Election reform

Lawmakers approved a measure to update election laws, including giving Minnesota National Guard members and other voters living overseas special voting procedures.

The overseas provision is meant to solve a perpetual problem of getting votes into Minnesota elections officials on time.

The bill also overturns a law that requires county attorneys to proceed with prosecutions of alleged voter fraud even before they investigate.

State government

State Auditor Rebecca Otto waged a Twitter battle against legislation that would allow private auditors to look over local government financials.

Otto sent more than three dozen tweets in the hours leading up Senate vote on the measure, which went against her 44-21. The House was expected to debate the bill late Monday.

One tweet said that legislative “leadership made a deal with the devil and Minnesotans love on this one.”

Otto responded to senators as they spoke for or against the bill.

Sen. Tom Saxhaug, D-Grand Rapids, said private auditors must treat data the same as the state auditor. But Sen. Sandra Pappas, D-St. Paul, said that if local governments are allowed to hire private auditors, it would be like “the fox guarding the chicken coop.”

The bill allows local governments to decide whether to use the elected state auditor or a private one.

The auditor provision was part of a bill financing a variety of state and veterans’ programs spending $973 million that includes a 1.8 percent pay raise for many executive branch workers.

Appropriations include $14.98 million for the Senate, which is moving into a new building late this year or early next. The House receives $2.77 million in the bill.

The bill kills the state political contribution fund for two years. That includes a $50 refund Minnesotans can receive for some political contributions.

Courts-public safety

Judges and their staffs would receive a 4 percent pay raise under a bill the House and Senate easily passed.

Supreme Court Chief Justice Lori Gildea has said that workers’ wages in her branch of government were frozen for years and raises are needed to be competitive.

The measure also increases public defender spending to add 36 lawyers.

The overall bill spends $2.1 billion.

It includes $11.4 million to replace outdated Bureau of Criminal Apprehension equipment.

The bill allows gun silencers, also known as suppressors, to be used. Gov. Mark Dayton says he does not like the provision, but has not said he will veto the bill over it.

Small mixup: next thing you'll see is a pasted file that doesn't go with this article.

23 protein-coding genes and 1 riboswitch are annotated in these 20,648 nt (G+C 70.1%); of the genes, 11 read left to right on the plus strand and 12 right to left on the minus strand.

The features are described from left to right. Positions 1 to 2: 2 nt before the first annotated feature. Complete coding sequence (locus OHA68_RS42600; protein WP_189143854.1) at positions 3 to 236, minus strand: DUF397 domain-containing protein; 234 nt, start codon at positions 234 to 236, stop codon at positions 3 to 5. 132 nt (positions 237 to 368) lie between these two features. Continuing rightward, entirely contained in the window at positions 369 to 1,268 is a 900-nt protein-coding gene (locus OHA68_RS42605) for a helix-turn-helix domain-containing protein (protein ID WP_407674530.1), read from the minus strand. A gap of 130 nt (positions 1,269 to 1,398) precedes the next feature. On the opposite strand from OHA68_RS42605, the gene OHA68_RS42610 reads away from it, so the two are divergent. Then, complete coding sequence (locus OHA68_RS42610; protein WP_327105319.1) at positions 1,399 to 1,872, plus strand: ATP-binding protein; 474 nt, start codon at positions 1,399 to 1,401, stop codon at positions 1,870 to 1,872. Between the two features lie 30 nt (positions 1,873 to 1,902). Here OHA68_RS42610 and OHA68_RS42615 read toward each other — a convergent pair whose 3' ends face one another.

A proposal to allow some North Dakota gun permit holders to carry in the state without a Minnesota license was not included.

Also not in the measure is a much-discussed provision that would have restored voting rights to felons who had served their time in prison.


At the Legislature: Buffer agreement reached, but…

Minnesota Rep. Bud Nornes of Fergus Falls explains his higher education funding bill Sunday, May 17, 2015, in the state House. (Forum News Service photo by Don Davis)

Minnesota Rep. Bud Nornes of Fergus Falls explains his higher education funding bill Sunday, May 17, 2015, in the state House. (Forum News Service photo by Don Davis)

Minnesota lawmakers and agriculture interests reached a compromise on buffer strips around water that delays requiring the 50-foot buffers the governor sought, but problems remained Sunday night and negotiations continued.

“I am absolutely working on buffers hard,” Rep. Paul Torkelson, R-Hanska, said Sunday night. “I think we are getting close.”

However, he said that he “does not know how the governor is going to react to the latest offer.”

Torkelson, who has worked with Gov. Mark Dayton on the issue, said he expected an agreement among legislators late Sunday.

Buffer provisions were folded into an agriculture and natural resources funding bill.

“It definitely needs to be improved,” Dayton told reporters.

Part of the reworked legislation was to require the state to do a better job of enforcing existing law that protects water from pollutants. Dayton said he does not think landowners need to be given five to seven more years to obey the law.

The bill requires 50 foot buffers around most water in five years and seven years for other areas of water.

“Water quality is going down…” Dayton said, adding that “it is sad they want to give them five to seven more years. … What a joke.”

Rep. Dan Fabian, R-Roseau, said the new language was “a step” in the right direction.

Dayton this spring made buffer strips a key part of his legislative agenda.

Higher education

Many students attending state-run colleges and universities should prepare to pay higher tuitions next year.

The package freezes tuitions at two-year schools in the next school year and reduces them a percent the next year. The bill also provides a tuition freeze in 2017 for four-year Minnesota State College and University system schools.